Gender equity events are a great way to connect with other members of the feminist community.
Connecting with people who have similar viewpoints as an activist can be vital to your mental and emotional health, but it’s especially important during your college years. Finding an active and fulfilling feminist community can help you make friends, find mentors, and fight the patriarchy all at the same time.
Here are some fun and informational feminist themed events that will work great for campuses and organizations of any size.
Walk Against Victim Blaming
A Walk Against Victim Blaming is an updated version of what is widely referred to as the “slut walk.” The walk is a march around your campus that protests rape culture and shows support for survivors of sexual assault and victim blaming. Participants hold protest signs and chant during the march. Many dress in varying degrees of sexy or “slutty” attire, though it’s important to encourage everyone to dress in a way that makes them the most comfortable or is most powerful for them. The walk is a chance to empower yourself and others. It also serves as a reminder that no sexual assault survivor should be blamed or told they were leading someone on because of what they were wearing. Demonstrate that the “she was asking for it” has to stop.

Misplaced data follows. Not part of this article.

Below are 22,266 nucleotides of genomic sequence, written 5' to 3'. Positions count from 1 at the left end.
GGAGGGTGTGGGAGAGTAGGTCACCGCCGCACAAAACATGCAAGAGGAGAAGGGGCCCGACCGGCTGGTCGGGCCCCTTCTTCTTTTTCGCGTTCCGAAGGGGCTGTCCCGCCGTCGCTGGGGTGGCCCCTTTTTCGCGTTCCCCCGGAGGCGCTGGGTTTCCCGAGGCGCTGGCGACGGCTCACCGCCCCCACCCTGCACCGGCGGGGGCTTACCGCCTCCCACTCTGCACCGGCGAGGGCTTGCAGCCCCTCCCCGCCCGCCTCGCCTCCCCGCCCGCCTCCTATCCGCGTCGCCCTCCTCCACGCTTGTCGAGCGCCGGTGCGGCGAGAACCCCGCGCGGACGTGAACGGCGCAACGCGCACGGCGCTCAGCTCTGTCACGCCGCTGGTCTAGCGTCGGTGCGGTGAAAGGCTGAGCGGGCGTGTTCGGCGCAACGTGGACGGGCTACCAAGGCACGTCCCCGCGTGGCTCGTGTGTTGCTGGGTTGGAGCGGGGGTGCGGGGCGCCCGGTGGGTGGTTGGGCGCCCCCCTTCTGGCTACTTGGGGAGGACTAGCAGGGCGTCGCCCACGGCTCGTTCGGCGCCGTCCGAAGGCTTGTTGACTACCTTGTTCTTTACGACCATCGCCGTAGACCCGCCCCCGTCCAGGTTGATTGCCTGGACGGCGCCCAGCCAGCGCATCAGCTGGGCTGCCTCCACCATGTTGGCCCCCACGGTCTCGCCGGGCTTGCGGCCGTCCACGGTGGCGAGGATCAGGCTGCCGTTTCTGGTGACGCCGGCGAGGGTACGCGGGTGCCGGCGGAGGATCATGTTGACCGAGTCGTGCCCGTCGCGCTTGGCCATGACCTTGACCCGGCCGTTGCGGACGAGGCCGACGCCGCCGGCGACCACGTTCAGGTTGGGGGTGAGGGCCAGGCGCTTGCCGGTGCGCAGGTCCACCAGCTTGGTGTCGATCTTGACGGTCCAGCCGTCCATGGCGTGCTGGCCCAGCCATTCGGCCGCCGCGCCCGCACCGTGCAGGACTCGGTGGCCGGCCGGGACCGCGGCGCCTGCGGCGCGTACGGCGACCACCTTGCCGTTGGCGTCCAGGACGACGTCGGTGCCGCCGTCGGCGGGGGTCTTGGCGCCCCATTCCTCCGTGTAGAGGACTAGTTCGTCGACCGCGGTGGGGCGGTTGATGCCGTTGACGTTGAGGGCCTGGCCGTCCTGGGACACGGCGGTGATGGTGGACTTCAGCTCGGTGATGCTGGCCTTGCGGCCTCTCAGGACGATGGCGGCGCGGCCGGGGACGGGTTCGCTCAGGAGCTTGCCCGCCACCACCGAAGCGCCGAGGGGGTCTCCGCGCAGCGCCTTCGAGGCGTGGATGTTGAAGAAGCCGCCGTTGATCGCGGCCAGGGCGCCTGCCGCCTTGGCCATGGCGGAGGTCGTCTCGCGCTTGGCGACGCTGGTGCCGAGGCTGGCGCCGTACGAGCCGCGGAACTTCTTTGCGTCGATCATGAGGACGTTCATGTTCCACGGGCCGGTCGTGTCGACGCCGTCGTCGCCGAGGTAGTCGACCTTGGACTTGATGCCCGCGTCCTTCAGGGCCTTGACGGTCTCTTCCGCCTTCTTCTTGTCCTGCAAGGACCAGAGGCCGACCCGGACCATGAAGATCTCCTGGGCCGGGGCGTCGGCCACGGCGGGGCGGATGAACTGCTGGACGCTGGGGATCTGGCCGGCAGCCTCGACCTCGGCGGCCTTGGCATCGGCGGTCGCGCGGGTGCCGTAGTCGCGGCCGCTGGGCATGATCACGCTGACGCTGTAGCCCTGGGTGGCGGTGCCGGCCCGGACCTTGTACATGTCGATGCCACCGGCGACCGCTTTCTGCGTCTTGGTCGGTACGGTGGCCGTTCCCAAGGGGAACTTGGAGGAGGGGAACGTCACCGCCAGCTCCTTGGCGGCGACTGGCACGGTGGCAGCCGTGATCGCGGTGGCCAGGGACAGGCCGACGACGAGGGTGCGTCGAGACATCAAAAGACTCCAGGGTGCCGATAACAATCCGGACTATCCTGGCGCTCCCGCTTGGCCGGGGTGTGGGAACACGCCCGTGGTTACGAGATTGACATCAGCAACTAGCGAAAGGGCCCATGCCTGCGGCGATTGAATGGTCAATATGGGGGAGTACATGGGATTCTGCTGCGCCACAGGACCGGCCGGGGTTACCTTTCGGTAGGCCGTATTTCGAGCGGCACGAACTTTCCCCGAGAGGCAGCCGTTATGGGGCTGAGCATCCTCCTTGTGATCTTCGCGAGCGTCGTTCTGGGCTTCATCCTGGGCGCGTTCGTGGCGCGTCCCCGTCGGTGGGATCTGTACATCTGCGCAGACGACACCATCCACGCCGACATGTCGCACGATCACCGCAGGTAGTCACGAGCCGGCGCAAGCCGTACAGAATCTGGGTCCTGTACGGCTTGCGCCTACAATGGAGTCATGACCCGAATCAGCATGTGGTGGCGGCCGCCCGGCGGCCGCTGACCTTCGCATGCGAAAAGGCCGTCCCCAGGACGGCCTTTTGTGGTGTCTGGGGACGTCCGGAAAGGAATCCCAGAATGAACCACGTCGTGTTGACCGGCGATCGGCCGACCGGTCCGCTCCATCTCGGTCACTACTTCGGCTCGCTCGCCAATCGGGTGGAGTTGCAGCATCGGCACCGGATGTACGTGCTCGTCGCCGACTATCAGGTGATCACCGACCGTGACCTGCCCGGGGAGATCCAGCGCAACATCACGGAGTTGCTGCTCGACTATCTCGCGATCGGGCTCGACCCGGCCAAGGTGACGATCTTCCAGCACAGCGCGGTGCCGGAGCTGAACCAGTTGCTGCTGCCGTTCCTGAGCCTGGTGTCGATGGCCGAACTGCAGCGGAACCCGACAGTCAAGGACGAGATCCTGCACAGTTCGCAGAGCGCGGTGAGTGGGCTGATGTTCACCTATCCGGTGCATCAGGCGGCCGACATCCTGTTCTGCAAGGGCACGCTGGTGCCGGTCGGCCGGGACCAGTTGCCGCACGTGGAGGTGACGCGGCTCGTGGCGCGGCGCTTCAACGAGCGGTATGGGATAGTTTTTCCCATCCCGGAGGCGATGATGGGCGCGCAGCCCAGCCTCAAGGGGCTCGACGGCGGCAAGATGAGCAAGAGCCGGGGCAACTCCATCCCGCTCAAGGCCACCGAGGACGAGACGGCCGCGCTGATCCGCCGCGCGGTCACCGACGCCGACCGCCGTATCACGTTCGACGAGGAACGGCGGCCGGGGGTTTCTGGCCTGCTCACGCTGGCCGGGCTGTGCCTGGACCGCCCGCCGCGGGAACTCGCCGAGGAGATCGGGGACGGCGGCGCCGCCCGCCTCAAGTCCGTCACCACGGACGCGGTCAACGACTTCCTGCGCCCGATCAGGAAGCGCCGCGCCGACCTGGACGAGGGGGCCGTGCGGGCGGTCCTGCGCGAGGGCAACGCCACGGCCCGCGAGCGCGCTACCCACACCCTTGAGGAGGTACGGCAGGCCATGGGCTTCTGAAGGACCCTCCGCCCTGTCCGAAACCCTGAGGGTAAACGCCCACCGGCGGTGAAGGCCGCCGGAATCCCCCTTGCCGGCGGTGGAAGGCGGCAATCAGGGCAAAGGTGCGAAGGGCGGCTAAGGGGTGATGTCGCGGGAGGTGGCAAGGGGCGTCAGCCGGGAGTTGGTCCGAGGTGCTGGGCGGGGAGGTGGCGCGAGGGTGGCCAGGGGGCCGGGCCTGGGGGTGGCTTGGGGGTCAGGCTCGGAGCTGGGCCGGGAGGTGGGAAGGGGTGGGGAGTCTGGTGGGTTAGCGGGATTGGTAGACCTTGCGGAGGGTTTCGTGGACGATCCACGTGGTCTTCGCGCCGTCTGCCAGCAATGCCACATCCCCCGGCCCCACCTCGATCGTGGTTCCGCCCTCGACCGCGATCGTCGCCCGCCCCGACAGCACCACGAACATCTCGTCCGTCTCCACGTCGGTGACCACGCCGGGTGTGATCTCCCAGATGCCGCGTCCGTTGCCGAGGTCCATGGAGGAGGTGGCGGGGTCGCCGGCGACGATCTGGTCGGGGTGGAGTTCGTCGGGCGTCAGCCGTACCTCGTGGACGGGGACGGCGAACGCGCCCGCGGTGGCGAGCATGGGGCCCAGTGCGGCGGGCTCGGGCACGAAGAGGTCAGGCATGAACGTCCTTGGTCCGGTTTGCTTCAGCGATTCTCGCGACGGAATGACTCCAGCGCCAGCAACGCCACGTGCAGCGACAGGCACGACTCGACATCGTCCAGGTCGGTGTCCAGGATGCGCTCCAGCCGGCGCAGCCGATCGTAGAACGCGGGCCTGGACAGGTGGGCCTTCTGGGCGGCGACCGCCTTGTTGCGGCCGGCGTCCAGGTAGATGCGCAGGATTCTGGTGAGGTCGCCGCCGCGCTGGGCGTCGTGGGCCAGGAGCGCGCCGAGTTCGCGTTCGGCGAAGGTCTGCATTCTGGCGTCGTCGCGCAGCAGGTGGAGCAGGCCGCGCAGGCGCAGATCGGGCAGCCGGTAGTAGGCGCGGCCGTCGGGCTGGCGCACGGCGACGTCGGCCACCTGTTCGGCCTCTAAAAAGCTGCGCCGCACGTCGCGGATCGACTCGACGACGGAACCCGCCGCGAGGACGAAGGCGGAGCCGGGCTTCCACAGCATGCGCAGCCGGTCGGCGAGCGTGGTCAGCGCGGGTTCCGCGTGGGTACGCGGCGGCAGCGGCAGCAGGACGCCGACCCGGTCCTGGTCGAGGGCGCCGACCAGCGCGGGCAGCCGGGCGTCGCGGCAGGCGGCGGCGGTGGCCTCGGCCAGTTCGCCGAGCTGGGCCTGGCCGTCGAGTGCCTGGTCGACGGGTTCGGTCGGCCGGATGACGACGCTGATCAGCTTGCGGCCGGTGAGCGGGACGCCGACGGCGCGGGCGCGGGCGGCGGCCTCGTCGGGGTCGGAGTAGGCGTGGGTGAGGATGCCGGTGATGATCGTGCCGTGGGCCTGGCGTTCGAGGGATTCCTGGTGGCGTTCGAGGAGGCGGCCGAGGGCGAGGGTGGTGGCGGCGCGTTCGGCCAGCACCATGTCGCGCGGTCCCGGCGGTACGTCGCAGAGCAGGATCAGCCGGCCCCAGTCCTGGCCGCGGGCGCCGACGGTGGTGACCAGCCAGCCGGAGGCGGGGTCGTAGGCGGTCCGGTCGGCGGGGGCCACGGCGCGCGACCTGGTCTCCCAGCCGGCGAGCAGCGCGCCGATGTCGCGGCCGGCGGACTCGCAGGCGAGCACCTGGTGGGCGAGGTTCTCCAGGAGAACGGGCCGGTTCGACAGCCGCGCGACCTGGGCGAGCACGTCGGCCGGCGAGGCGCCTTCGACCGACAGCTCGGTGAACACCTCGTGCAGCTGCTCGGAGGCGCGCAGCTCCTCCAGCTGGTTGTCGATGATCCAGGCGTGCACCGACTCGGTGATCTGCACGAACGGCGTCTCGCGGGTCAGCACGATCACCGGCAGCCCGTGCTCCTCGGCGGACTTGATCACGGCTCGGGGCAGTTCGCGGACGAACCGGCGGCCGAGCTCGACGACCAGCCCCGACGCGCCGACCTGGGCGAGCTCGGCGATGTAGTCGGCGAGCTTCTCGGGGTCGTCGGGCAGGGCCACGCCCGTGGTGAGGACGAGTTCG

Period Panty Donation Party
Period panty drives are not only a great social event for your organization, but it’s also a way to give back to your community. All you need is some tie-dye, cotton white underwear, and a tarp to do it all on. Ask attendees to bring sanitary products like tampons, pads, or menstrual cups to donate to a local women’s or homeless shelter, and in exchange, they get to design their own pair of shame free period panties. This event is always a big hit at colleges because it encourages interaction between the feminist organization and the community at large. Not to mention, everyone loves tie-dye.
Pay Equity Bake Sale
Get your organization’s members to donate or make baked goods to sell at a table during the school day, but set your prices in a way that reflects the pay gap between men, women, and people of color. According to 2013 statistics, this would mean that white men pay $1, men of color pay about 75 cents, white women pay 78 cents, and women of color pay 50 to 60 cents. High schools and universities from all over have been doing equity bake sales for years, and though you’re bound to receive some negative feedback from those who say “it’s not fair” (duh, we know), it’s a great way to start the conversation about the gender gap. Just make sure you have sources for your statistics on hand for the non-believers.